Sinosauropteryx prima is among the smallest known non-avian theropods, with the type specimen (a nearly mature individual) measuring only 68 centimeters (2.2 ft) in length, including a very long tail.[4] The largest known specimens reach up to 98 cm (3 ft) in length.[5] Sinosauropteryx is distinguished from other small dinosaurs by several features, including having a skull longer than its upper leg bone (femur) and very short, stout forelimbs, with the arms being only 30% the length of the legs. Overall, Sinosauropteryx had proportionately shorter limbs than its close relative Compsognathus.

In addition, Sinosauropteryx had several features unique among all other theropods (bipedal, mainly carnivorous dinosaurs). S. prima had 64 vertebrae in its tail, giving it the longest tail relative to body length of any theropod. It also had very large fingers for its small arms, with the second finger and claw being longer than the entire lower arm (radius).

ClassificationEdit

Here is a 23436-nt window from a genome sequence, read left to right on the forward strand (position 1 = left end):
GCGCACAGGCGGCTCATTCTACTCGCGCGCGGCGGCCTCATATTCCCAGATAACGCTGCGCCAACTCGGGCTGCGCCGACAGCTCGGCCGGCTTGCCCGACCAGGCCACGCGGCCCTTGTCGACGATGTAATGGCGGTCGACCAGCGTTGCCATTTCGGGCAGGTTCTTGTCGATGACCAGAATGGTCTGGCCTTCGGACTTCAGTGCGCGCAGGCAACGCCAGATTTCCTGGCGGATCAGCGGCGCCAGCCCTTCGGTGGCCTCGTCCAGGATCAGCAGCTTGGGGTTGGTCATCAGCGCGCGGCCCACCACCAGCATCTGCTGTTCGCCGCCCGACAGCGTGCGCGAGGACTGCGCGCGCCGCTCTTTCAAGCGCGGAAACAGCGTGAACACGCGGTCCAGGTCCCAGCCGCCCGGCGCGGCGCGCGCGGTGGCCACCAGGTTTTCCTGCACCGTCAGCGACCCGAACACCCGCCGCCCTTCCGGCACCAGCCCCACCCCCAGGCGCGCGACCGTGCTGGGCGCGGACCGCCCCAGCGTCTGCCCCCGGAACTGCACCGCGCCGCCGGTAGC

Despite its feathers, most palaeontologists do not consider Sinosauropteryx to be birds. Phylogenetically, the genus is only distantly related to the clade Aves, usually defined as Archaeopteryx lithographica plus modern birds. The scientists who described Sinosauropteryx, however, used a character-based, or apomorphic, definition of the Class Aves, in which any animal with feathers is considered to be a bird. They argued that the filamentous plumes of Sinosauropteryx represent true feathers with a rachis and barbs, and thus that Sinosauropteryx should be considered a true bird.[8] They classified the genus as belonging to a new biological order, Sinosauropterygiformes, family Sinosauropterygidae, within the subclass Sauriurae.[9] These proposals have not been accepted, and Sinosauropteryx is generally classified in the family Compsognathidae,[1][2][10] a group of small-bodied long-tailed coelurosaurian theropods known from the Late Jurassic and Early Cretaceous of Asia, Europe, and South America.[11]